W&F: Your staccato writing style seems to draw from other forms of pop culture – music and movies. There’s a real musicality to your writing.
DW: I have been inspired by film, particularly New Wave film, while writing Savages. I always have a soundtrack in my head writing any book. The way we hear our stories anymore in our culture, it’s disingenuous to deny the influence of television, movies, and music. We all walk around with our own personal soundtracks stuck in our ears. I do it too. It’s part of what the book’s about. So when I write any book, I listen to the music of the culture, I listen to the music of that era. Or sometimes it’s music I’m in the mood for that relates to the emotional tenor of that book.
W&F: What were you listening to when you were writing Savages?
DW: I was listening to Eminem and Springsteen. I also listened to a lot of jazz, like late 1950s and early 1960s cool school jazz, like Stan Getz. I’ve been very influenced by jazz in writing both of these books. Sometimes in writing a particular scene I’ll make an indentation of thirteen spaces and when we’re going through the edit, I have to say, ‘I want thirteen spaces and not twelve because that’s the rest I hear between notes.’
W&F: The fairly cultures of Mexican drug cartels and that of Laguna Beach pot dealers figure prominently in both Savages and Kings of Cool. How did you access these esoteric cultures?
DW: Years ago I wrote a book called The Power of the Dog, which was primarily about Mexican drug cartels in ways that Savages and Kings aren’t really about them. So that was a five- or six-year writing and researching project that gave me the base of knowledge, which I refreshed when I wrote these two books. In regard to Laguna Beach culture, I lived there. So I would hear the folklore and the stories. I think we sometimes need to sit around and listen and become furniture and hang out.
W&F: This book felt so timely to me because it really reflected the reality in my Los Angeles neighborhood that the only recession-proof businesses were the pot dispensaries.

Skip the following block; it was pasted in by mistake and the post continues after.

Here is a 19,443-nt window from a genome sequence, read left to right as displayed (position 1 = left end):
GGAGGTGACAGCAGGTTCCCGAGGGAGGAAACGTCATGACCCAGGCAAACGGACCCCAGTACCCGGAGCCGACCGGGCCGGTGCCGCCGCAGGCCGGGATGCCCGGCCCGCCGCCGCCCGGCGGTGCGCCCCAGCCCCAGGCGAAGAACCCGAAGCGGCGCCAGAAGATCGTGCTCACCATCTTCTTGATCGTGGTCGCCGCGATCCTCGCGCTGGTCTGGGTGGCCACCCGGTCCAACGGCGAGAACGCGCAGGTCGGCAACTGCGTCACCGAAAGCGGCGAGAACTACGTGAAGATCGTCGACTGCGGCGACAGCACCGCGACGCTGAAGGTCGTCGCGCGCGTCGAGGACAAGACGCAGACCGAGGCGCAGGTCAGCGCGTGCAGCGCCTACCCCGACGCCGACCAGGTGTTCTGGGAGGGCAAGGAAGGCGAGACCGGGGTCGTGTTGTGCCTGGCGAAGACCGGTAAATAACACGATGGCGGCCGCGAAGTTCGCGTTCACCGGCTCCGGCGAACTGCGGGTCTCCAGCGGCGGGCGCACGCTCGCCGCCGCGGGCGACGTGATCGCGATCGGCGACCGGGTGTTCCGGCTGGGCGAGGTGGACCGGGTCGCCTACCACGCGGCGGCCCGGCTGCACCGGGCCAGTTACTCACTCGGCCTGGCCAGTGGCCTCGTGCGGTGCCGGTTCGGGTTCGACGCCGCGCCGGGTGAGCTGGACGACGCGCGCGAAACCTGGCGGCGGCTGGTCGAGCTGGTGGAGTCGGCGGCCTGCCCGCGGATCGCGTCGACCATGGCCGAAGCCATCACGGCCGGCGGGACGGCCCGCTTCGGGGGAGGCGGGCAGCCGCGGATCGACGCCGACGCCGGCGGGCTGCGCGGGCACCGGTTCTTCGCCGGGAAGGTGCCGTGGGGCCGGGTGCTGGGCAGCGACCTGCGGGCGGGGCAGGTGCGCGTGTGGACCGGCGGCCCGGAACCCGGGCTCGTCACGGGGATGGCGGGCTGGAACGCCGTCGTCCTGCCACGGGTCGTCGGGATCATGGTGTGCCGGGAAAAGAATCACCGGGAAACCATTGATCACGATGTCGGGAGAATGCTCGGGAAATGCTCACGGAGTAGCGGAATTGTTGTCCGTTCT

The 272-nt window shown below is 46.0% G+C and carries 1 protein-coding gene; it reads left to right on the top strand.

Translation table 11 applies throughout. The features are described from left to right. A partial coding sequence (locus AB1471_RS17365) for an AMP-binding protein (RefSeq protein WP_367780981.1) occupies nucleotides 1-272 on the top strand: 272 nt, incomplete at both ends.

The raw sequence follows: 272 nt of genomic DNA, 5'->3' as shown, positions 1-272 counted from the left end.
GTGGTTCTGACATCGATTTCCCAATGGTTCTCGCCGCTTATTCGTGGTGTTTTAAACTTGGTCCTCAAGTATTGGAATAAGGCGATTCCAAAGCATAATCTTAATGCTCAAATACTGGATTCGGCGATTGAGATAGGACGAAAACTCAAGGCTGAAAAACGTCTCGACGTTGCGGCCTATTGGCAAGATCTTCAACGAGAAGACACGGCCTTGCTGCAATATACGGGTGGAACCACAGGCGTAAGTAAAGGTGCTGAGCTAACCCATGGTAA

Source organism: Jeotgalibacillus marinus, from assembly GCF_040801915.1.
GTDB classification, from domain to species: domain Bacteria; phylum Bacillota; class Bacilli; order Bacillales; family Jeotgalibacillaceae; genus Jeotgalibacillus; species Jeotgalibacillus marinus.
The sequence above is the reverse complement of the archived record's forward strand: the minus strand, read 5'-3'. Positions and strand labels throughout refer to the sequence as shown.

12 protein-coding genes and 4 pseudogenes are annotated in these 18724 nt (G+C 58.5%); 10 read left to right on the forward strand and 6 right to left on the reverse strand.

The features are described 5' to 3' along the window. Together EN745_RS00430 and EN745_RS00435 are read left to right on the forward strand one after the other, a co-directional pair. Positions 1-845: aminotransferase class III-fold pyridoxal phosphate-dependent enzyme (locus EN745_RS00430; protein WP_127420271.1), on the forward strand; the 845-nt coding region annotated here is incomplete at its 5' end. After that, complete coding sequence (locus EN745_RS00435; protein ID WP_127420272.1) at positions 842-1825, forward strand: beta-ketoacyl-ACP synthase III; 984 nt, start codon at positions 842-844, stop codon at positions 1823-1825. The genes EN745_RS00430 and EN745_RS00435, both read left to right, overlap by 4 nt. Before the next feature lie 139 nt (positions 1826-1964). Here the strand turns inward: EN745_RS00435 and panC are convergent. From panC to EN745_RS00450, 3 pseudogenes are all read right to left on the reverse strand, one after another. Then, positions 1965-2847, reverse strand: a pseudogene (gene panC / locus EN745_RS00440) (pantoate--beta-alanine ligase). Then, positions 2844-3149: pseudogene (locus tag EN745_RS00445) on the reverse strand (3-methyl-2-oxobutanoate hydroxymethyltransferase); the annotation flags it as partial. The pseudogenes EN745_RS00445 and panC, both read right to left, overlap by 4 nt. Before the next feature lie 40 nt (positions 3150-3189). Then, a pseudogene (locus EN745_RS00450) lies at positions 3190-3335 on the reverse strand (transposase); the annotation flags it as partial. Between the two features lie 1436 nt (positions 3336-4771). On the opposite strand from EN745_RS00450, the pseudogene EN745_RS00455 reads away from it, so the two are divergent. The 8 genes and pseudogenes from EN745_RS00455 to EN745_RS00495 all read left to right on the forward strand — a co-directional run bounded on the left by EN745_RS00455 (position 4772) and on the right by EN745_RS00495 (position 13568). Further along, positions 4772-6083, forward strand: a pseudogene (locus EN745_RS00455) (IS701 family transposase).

DW: That and prisons – and they’re not unrelated. It’s a little sad. I’m fascinated by life in California. I have been intrigued by it since the first day I landed there. There are so many cultures and subcultures and I’m interested in how they interact, or don’t. I wanted to write about a side of California that wasn’t Hollywood or the Dream Factory. And yet, in a way it is. I think the west in literature is where people go to reinvent themselves. And California has served that role in American society. And now the cultural impact is being felt nationwide. I was walking through Times Square and on one of the corners was a surfing company. I didn’t see any beach around.
W&F: California is also always reinventing itself. It’s hard to relate the Laguna Beach of the ‘60s to the “Real Housewives of the OC” today.
DW: I know. It’s strange. At the same time you can actually see those women walking around Laguna Beach. Not prototypes – those exact women. That always strikes me as a bit odd and a little jarring. In one way it’s unreal but in another way it’s real.
W&F: The Kings of Cool is a prequel to Savages. Do you see yourself staying with these characters fictionally?
DW: I don’t know. Right now I’m working on three other books. I have no plans to get back to these characters but never say never.
W&F: Is it nice to return to narrative fiction?
DW: Yeah, it is. I enjoyed writing “Savages” and I have another screenwriting project with Shane called Satori, which stars Leonardo DiCaprio. So I still have my thumb in that pie. But I’m really passionate about these books I’m working on and I don’t think I’ve written my best book yet.